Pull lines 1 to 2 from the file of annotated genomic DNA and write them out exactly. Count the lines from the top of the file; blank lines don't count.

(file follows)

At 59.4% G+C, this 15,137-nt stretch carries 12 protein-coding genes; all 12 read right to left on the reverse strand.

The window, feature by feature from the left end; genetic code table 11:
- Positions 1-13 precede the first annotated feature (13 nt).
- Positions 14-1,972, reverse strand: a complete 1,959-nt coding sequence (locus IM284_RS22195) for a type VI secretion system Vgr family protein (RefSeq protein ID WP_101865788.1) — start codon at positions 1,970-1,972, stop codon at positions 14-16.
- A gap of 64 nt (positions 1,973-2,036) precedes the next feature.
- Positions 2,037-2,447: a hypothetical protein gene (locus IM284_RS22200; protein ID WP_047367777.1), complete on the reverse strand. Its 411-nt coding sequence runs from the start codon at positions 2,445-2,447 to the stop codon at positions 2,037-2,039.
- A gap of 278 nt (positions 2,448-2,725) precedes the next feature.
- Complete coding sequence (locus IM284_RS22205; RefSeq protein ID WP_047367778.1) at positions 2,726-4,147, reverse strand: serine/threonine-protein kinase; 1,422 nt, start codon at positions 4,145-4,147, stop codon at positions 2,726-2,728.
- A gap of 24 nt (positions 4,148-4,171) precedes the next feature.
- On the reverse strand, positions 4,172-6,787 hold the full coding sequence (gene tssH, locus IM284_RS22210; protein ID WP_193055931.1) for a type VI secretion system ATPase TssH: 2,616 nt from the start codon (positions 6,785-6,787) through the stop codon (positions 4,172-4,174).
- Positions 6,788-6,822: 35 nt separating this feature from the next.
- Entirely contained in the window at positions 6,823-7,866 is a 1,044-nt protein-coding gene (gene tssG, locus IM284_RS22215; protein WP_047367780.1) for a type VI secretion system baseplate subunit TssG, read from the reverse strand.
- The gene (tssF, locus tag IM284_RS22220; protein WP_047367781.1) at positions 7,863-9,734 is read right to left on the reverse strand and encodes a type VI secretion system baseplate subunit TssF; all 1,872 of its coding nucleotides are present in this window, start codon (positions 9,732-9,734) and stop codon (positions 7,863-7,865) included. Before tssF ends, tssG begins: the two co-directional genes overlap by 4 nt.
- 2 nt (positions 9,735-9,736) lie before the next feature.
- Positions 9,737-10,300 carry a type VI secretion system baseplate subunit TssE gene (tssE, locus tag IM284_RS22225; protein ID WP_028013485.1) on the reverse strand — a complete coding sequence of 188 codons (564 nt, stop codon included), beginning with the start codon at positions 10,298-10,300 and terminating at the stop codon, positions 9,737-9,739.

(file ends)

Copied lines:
At 59.4% G+C, this 15,137-nt stretch carries 12 protein-coding genes; all 12 read right to left on the reverse strand.

The window, feature by feature from the left end; genetic code table 11: